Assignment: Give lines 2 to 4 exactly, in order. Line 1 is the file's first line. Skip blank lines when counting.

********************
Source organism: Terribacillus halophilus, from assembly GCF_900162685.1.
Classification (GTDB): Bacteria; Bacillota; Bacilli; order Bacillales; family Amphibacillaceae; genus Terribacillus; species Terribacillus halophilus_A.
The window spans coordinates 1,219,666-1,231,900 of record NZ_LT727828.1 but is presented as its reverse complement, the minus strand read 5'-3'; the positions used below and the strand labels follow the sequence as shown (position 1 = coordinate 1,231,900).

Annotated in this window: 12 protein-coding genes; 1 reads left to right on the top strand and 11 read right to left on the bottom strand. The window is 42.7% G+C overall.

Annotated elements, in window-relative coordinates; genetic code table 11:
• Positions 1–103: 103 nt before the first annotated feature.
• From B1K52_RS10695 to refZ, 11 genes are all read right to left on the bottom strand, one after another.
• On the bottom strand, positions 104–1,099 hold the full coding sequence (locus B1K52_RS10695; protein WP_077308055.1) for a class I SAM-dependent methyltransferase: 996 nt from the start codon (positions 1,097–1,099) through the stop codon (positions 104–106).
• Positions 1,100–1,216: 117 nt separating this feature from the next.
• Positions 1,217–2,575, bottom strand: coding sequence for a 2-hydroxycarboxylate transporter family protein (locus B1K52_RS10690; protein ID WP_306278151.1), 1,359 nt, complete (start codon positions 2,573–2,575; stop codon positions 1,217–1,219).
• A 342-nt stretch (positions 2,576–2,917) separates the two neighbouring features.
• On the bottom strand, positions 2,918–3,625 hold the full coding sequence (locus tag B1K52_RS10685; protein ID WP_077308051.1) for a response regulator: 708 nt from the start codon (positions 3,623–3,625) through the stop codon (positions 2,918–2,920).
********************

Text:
Classification (GTDB): Bacteria; Bacillota; Bacilli; order Bacillales; family Amphibacillaceae; genus Terribacillus; species Terribacillus halophilus_A.
The window spans coordinates 1,219,666-1,231,900 of record NZ_LT727828.1 but is presented as its reverse complement, the minus strand read 5'-3'; the positions used below and the strand labels follow the sequence as shown (position 1 = coordinate 1,231,900).

Annotated in this window: 12 protein-coding genes; 1 reads left to right on the top strand and 11 read right to left on the bottom strand. The window is 42.7% G+C overall.